(iii) the safety of any child, in the case of an offender who has been convicted of a sexual offence involving a child;

(c) whether, in the Minister’s opinion, the offender is likely to continue to engage in criminal activity after the transfer;...

(g) the offender’s health;

(h) whether the offender has refused to participate in a rehabilitation or reintegration program;

(i) whether the offender has accepted responsibility for the offence for which they have been convicted, including by acknowledging the harm done to victims and to the community;

(j) the manner in which the offender will be supervised, after the transfer, while they are serving their sentence;

(k) whether the offender has cooperated, or has undertaken to cooperate, with a law enforcement agency; or

(l) any other factor that the Minister considers relevant.

This list includes everything but the kitchen sink. It is broad. It is a very significant power to put in the hands of a single person, especially when we know that the current government is a government of law and order whatever the cost. This is all very subjective and is an attempt to win votes.

We live in a democracy based on the rule of law where every decision must be fair and meet objective criteria.

I sincerely believe that when we entrust so much power to a minister in the absence of any objectivity, we may be abandoning Canadians to the whims of this government. When the public no longer knows how the government will handle requests, it may lose confidence in a system that is neither fair nor transparent.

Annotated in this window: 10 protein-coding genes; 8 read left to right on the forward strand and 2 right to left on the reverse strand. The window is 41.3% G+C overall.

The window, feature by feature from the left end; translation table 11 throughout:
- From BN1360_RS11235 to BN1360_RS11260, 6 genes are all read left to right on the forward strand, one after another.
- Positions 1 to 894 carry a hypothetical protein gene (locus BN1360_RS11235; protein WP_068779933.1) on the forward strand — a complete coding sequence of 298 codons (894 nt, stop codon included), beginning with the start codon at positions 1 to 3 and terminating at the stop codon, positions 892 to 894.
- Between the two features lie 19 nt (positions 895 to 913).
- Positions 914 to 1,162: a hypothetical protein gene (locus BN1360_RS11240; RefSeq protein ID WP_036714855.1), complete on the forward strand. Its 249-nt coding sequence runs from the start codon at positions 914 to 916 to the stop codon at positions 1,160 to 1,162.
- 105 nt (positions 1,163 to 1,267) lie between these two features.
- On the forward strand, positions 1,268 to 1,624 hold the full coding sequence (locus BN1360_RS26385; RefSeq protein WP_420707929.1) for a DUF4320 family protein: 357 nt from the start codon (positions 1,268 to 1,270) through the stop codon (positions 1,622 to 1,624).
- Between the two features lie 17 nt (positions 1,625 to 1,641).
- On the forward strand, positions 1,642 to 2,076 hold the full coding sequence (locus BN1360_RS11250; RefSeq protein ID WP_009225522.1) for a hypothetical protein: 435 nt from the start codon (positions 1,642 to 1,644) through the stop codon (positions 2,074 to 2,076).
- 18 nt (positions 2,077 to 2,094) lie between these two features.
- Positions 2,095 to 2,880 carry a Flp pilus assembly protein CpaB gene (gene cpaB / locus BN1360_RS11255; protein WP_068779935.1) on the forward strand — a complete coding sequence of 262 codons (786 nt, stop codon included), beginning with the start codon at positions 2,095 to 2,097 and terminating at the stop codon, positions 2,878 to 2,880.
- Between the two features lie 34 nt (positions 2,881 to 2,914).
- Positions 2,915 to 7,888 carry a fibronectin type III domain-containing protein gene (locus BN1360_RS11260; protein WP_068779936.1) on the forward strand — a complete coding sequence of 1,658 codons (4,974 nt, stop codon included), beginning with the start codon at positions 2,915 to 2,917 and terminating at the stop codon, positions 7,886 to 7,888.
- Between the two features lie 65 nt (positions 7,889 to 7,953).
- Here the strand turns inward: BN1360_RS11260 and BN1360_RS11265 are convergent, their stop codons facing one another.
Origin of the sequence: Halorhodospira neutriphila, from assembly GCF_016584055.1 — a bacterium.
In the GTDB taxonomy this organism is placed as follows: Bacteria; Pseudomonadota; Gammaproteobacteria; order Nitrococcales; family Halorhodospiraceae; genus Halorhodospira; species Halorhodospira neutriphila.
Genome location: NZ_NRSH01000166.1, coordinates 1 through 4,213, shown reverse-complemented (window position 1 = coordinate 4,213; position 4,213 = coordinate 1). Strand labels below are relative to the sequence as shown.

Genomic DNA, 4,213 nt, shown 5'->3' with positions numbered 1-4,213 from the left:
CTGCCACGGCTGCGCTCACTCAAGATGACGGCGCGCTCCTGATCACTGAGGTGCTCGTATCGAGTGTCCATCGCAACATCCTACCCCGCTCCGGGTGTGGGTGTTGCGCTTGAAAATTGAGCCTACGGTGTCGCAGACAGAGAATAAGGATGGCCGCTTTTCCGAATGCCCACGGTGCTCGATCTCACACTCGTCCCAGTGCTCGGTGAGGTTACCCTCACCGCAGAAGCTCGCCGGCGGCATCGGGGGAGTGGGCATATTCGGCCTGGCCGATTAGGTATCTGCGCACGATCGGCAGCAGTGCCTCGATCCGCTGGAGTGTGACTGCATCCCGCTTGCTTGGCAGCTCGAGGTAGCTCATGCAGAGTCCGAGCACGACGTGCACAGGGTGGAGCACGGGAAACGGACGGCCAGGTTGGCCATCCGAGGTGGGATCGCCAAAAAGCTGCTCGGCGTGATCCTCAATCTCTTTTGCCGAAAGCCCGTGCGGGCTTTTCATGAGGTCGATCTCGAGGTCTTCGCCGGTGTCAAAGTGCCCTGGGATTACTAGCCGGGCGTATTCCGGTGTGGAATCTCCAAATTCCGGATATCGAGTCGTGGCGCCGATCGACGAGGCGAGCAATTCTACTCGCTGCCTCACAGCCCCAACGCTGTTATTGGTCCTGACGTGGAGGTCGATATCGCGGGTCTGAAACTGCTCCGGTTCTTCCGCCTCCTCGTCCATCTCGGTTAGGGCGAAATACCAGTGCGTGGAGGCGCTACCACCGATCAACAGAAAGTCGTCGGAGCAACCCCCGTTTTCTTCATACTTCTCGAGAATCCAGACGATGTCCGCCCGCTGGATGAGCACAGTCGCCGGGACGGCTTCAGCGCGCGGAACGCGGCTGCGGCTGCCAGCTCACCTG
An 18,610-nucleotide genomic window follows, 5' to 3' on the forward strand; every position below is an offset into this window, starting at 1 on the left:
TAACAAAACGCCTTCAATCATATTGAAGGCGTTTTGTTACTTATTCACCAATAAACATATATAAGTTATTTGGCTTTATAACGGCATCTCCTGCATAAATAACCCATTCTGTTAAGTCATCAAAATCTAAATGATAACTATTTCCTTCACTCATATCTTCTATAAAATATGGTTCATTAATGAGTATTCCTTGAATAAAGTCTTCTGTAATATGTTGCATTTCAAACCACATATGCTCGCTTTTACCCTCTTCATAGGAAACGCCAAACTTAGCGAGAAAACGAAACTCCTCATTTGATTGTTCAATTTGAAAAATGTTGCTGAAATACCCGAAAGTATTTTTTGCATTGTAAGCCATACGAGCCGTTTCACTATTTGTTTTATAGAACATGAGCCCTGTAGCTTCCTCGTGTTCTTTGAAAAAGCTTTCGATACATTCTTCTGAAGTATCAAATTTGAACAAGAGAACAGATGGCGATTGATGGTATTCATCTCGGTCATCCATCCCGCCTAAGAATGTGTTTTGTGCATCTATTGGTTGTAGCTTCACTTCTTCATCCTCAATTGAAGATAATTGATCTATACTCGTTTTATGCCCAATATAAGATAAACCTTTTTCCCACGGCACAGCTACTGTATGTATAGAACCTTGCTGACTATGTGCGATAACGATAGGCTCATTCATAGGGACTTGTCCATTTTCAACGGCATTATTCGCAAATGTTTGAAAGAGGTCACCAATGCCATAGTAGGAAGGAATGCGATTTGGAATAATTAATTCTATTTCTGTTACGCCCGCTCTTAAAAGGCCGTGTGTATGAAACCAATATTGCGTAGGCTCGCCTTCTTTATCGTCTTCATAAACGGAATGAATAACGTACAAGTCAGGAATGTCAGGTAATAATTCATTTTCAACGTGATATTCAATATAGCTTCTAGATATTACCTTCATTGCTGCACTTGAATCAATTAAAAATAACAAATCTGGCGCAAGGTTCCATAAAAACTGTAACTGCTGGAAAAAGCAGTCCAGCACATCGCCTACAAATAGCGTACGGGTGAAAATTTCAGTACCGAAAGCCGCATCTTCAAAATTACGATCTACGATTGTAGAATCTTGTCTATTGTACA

I would like to read an excerpt from an article by Nathalie DesRosiers, professor of law at the University of Ottawa. Ms. DesRosiers was the dean of the faculty of law and she is speaking on behalf of the Civil Liberties Association about Bill C-59, which preceded the current Bill C-5 before the unnecessary prorogation of last December:

Even if some Canadians believe that Ministers in Canada would never make decisions based on such sordid grounds as political contributions, there is the appearance that they may. Indeed, the lack of boundaries to such discretion prevent an analysis of whether a decision is fair, sound and wise, based on a consideration of all factors.